[caption id="" align="aligncenter" width="468" caption="Bike sharing in Washington, D.C. (Photo from treehugger.com)"][/caption]

Bike-sharing programs have exploded in popularity over the last decade. Worldwide, there are more than 160 programs, most of them in Europe. Bike sharing works as an extension to mass transit, a quick and efficient (and clean) way to complete the last leg of a journey around an urban core.

There's been talk of building a bike share in Seattle for a while now, with good reason. Seattle is bike-friendly, loves its green image, and has business, tourism, and sporting events within an extremely bikeable area. Those plans, predictably, have been hampered by a lack of funding.

However, a recent UW study bolsters the case for giving Seattle a bike share. This past January, the Seattle Department of Transportation contracted a group of University of Washington Urban Design and Planning grad students to do the Seattle Bike-Share Feasibility Study. Two of the group's members, Daniel Rowe and Jennifer Gregerson, presented their findings and conclusions to the Seattle Bike Advisory Board last night.

The group divided the city into 10-square-meter cells and scored each cell based on 12 indicators, including population density, job and retail density, tourist attractions, bike friendly streets, and regional and local transit stops. They used those scores to predict demand for bikes and draft a theoretical plan for phasing in a bike-sharing program. Unsurprisingly, downtown did the best, so the planners suggested launching a bike share there.



The study estimates a daily demand of between 2,620 and 5,460 trips. To meet that demand, phase one would have to include between 790 and 980 bikes. The second phase would extend the service area north into Queen Anne, Fremont, Ballard, Wallingford, the U District, and north into Georgetown, and Beacon Hill, increasing demand by between 1,860 and 3,820 trips a day and requiring an additional 1,150 to 1,270 bikes. The final phase would add pockets of service in far south and north Seattle and West Seattle, increasing demand by 280 to 580 trips and requiring 380 or so bikes.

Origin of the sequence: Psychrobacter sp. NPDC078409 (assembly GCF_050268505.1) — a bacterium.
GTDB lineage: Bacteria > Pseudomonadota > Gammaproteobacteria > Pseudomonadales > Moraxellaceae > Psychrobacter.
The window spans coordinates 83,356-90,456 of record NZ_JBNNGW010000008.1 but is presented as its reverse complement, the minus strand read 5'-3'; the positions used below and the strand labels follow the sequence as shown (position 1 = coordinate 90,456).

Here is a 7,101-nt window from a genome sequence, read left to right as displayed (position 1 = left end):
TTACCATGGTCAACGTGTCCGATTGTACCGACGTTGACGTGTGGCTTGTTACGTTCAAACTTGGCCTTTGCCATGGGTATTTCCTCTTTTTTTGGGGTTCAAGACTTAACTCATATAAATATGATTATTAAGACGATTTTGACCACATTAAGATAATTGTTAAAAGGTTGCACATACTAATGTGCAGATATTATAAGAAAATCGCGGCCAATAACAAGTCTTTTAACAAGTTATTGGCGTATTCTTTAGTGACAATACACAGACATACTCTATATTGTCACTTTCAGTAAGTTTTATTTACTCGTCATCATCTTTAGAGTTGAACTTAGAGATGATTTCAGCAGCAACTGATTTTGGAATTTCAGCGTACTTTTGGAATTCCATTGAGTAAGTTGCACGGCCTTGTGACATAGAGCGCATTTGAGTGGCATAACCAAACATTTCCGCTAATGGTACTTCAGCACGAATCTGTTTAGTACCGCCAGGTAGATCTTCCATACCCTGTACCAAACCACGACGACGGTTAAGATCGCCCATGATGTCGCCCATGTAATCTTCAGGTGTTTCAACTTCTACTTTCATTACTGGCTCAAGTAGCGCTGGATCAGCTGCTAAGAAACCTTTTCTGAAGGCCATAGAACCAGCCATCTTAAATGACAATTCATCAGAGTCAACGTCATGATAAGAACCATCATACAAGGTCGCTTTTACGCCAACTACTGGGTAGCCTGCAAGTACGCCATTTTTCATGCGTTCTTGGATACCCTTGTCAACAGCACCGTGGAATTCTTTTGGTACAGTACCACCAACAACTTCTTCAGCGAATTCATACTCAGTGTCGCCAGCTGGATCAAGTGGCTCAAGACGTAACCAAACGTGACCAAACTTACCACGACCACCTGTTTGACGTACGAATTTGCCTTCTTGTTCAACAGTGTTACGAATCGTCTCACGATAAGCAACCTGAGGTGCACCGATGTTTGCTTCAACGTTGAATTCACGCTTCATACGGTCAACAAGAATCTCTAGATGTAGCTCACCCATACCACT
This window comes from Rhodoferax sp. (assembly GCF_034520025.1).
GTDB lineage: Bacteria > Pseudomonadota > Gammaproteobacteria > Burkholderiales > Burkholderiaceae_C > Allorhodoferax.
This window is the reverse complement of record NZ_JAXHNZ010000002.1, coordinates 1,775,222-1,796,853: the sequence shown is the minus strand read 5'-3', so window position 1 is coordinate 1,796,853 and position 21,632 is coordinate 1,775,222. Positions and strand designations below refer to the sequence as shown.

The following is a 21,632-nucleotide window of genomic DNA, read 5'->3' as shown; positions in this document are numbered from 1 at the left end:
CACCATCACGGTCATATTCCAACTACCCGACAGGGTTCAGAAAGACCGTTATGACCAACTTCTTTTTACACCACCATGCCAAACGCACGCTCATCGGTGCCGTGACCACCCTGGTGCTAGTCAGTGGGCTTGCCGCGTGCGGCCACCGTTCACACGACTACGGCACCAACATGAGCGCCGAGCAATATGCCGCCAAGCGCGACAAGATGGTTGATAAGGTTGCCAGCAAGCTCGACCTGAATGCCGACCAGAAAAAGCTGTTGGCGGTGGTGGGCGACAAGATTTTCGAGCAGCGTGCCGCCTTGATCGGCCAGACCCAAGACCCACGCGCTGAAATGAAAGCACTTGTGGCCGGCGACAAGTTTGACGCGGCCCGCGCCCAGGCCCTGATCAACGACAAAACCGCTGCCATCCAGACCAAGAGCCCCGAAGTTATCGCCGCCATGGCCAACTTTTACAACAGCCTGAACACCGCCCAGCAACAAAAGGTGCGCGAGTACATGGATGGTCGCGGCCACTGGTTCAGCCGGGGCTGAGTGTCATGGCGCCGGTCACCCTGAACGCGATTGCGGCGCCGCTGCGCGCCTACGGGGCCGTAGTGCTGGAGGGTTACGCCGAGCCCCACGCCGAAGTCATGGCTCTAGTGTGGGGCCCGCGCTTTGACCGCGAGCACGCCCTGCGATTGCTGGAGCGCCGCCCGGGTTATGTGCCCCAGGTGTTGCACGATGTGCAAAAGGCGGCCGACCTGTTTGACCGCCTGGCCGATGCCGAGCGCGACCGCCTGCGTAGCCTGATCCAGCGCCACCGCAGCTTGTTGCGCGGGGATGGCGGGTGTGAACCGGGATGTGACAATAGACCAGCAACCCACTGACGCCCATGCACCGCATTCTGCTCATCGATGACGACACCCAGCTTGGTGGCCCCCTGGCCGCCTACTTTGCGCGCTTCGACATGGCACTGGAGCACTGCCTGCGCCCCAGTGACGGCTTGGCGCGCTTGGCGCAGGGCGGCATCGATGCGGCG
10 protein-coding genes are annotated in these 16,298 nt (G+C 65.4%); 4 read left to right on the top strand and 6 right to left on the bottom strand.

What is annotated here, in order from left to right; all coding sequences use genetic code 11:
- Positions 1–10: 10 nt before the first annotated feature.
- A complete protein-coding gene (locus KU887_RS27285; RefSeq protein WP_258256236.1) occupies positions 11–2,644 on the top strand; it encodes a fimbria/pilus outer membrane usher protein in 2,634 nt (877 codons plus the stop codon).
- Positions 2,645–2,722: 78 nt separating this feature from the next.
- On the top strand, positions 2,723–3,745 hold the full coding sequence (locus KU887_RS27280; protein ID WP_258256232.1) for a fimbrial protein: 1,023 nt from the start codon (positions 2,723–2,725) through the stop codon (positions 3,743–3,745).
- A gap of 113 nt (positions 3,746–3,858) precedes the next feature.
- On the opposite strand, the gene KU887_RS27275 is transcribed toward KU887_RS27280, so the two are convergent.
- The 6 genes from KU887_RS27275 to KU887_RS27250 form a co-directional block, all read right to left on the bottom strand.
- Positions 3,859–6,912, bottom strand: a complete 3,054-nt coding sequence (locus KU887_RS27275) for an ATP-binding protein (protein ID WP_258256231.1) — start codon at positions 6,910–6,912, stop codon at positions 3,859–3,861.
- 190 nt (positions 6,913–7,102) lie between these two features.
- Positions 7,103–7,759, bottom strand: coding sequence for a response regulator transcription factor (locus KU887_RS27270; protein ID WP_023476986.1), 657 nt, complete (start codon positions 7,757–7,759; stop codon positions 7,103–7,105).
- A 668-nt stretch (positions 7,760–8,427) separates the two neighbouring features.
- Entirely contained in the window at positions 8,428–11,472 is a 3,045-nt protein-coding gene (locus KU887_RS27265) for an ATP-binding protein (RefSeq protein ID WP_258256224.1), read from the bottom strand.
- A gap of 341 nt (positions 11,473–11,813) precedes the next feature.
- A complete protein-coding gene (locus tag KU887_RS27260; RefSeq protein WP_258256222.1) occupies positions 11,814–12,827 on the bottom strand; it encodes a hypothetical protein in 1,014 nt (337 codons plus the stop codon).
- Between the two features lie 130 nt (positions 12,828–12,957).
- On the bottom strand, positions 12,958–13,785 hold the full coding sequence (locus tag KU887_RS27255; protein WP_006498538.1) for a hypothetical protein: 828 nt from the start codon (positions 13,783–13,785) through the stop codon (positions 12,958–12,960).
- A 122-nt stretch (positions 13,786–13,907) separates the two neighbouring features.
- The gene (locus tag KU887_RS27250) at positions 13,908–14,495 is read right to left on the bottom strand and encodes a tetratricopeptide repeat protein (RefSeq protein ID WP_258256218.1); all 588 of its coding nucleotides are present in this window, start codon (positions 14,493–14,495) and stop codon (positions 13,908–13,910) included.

The study touches on some potential obstacles to starting a bike share in Seattle, including the city's helmet law, permitting and zoning for bike share stations, and potential conflicts with pedestrians (new bike users have a tendency to ride on the sidewalk).

Biking is, without a doubt, the fastest way to get anywhere between South Lake Union and the stadiums, especially once you factor in things like traffic, wait time on the bus, and the search for parking in a car. Convenience aside, it's also healthy and fun—and you get to avoid the inevitable foibles of bus riding, like smelly, loud people and (particularly for women) harassment and tacky pick-up lines.

Obviously, a bike sharing program wouldn't directly benefit existing cyclists like me. But a bike share would get more riders on the street (thousands, if the study is accurate), and any increase in riders improves visibility and reduces the number of cars on the road. It would also introduce new riders to bike commuting, some of whom would no doubt fall in love with it and buy their own bikes. Another very real benefit is the possibility of getting visitors (or even bikeless friends) on bikes for trips around town. There are plenty of places that do daily bike rentals in town, but they're expensive; bike sharing programs, in contrast, tend to cost no more than a few bucks an hour.

Right now, of course, all talk of bike sharing is completely theoretical. King County supports the idea (they held a bike share expo last August), as does the city, but both governments say they lack the funding to get a program off the ground. It will likely take significant (and vocal) public support to see a bike share program move from theory to reality.